One man offered him a white, long khata – a ceremonial Tibetan scarf – and placed it around his neck. Tibetans give this greeting scarf to friends or guests as a welcome and a blessing. At first, Ye mistook the gesture for a hard sell and took the scarf off instantly; later, after finding out the meaning, he felt deeply grateful and ashamed of his initial suspicion of the Tibetan’s kind act.
During the journey, the team grew to understand Ye’s preference: He likes crowded places
much more than natural landscapes.
Many come to Tibet to see the awe-inspiring natural landscape and as a kind of purification of the soul. But Ye bore his workmates in mind wherever he went. He took pictures in order to show them what Tibet was like. He sent them postcards and bought them lots of souvenirs. He bargained in the Jokhang Temple, the most sacred temple in Tibet, and eventually bought a prayer wheel there at half price as a gift for Api.
“You are probably the first one to bargain in Jokhang Temple!” Api told him jokingly.
The most impressive scene is a midnight talk between Ye and the director at Qomolangma Base Camp.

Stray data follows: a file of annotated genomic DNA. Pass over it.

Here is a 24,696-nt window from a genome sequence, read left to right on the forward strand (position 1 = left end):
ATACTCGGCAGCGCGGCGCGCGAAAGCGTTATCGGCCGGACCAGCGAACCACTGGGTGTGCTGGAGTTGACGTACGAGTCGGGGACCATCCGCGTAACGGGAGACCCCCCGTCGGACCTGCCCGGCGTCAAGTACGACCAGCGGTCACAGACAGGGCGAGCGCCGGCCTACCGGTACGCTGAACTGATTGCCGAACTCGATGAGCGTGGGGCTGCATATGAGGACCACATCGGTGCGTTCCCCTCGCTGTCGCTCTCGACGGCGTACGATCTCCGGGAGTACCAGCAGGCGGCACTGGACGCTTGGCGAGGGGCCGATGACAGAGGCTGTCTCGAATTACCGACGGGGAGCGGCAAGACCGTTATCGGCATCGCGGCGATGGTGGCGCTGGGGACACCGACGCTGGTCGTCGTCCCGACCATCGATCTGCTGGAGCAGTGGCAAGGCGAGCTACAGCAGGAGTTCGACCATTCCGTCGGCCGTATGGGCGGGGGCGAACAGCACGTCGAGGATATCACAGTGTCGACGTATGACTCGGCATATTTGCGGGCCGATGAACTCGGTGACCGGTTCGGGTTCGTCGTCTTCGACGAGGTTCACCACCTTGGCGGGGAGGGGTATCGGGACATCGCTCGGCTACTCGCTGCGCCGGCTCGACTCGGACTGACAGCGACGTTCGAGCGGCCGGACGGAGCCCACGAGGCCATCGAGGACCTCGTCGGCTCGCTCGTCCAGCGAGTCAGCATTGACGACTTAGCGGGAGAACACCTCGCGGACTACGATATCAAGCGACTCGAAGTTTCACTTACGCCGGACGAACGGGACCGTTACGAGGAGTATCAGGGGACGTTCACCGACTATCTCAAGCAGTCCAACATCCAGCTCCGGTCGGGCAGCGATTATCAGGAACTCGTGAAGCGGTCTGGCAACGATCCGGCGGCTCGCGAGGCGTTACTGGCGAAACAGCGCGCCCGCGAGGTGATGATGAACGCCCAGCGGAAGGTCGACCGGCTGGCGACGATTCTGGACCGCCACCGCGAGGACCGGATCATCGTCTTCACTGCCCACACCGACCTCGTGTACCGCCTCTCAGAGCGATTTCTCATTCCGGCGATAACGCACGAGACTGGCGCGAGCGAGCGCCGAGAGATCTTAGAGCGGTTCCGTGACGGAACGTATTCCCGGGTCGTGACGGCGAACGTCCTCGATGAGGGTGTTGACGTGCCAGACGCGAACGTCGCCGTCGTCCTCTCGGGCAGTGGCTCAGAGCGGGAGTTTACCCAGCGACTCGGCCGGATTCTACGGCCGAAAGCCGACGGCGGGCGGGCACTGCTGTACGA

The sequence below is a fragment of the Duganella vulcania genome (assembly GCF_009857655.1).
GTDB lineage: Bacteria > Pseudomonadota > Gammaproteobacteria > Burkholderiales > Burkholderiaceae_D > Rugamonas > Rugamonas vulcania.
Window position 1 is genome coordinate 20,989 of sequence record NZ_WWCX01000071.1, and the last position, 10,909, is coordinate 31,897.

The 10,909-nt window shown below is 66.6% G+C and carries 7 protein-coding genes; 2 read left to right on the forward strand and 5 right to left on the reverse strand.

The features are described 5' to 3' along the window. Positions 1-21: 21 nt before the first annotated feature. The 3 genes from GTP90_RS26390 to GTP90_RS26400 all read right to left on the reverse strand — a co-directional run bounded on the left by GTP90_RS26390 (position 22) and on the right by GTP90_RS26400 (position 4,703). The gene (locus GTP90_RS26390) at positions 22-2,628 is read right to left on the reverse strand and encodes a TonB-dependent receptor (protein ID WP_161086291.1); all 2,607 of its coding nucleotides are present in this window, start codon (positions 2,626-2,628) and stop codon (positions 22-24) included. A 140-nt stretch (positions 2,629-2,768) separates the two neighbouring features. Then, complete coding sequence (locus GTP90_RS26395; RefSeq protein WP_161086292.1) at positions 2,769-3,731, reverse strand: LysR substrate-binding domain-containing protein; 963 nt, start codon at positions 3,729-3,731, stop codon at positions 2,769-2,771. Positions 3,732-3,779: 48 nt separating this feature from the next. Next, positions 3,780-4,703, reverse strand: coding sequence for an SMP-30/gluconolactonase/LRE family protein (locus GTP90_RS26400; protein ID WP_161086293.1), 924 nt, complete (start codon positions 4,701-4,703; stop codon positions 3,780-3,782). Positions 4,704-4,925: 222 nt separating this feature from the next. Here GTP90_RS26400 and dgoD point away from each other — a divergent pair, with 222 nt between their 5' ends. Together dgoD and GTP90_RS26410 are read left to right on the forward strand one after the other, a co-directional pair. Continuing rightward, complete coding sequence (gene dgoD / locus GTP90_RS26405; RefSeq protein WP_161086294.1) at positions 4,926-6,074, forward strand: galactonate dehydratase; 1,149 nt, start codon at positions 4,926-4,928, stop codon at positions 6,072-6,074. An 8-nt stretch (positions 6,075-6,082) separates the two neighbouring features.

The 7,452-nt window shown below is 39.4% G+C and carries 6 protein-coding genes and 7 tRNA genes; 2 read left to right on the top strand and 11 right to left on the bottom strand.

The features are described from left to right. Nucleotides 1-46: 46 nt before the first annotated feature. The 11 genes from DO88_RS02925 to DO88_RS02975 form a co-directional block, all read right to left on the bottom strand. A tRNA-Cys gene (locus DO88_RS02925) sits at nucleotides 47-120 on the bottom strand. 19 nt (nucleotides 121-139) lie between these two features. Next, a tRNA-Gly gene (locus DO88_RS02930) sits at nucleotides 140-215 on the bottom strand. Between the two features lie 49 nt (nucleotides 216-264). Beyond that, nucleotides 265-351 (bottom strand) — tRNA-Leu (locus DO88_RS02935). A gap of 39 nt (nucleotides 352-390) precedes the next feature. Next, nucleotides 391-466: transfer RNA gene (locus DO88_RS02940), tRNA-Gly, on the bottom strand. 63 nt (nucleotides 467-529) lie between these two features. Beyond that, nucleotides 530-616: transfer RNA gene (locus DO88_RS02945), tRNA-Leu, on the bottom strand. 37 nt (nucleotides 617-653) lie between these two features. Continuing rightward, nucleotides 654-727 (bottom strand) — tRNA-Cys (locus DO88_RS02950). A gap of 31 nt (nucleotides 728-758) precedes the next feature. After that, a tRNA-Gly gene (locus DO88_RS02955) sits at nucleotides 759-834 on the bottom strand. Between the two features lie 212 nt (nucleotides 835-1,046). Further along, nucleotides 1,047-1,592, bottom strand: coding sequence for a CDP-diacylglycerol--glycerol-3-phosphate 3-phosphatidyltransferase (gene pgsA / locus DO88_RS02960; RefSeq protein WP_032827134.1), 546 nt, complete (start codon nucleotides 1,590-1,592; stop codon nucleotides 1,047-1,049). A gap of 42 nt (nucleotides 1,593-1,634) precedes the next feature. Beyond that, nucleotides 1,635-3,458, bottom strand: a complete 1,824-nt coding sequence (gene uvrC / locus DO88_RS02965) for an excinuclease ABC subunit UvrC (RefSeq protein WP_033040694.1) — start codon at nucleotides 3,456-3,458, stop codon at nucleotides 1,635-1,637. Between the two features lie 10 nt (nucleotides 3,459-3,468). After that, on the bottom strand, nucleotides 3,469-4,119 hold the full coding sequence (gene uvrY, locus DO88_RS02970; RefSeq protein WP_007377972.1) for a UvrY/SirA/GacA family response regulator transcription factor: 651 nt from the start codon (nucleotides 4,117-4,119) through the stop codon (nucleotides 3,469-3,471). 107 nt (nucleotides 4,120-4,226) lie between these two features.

On a starry night at the world’s highest peak, with Api snoring in the background, Tong asked Ye whether he felt his soul had been purified in Tibet, given so many people travel there for that purpose.
Ye’s response was: “Is my soul not pure? I think I have a very pure soul. Because I never hurt people.” After initially being amused, the director later found beauty and power in these words.
“I have seen menace in people, so I know the quality of ‘never hurting people’ is so rare and precious. There is so much unpleasantness we might encounter in life and every one of us may have a sharp knife in ourselves; but if we unsheathe the knife too often, we may also get ourselves hurt,” Tong told NewsChina.
He says the film is a “shield” for that “knife.” “When you feel miserable, you know there is one man called ‘Mr. Big’ who struggles with all his might to live in harsh conditions. Then you may think, if he can, why can’t we?” Tong added.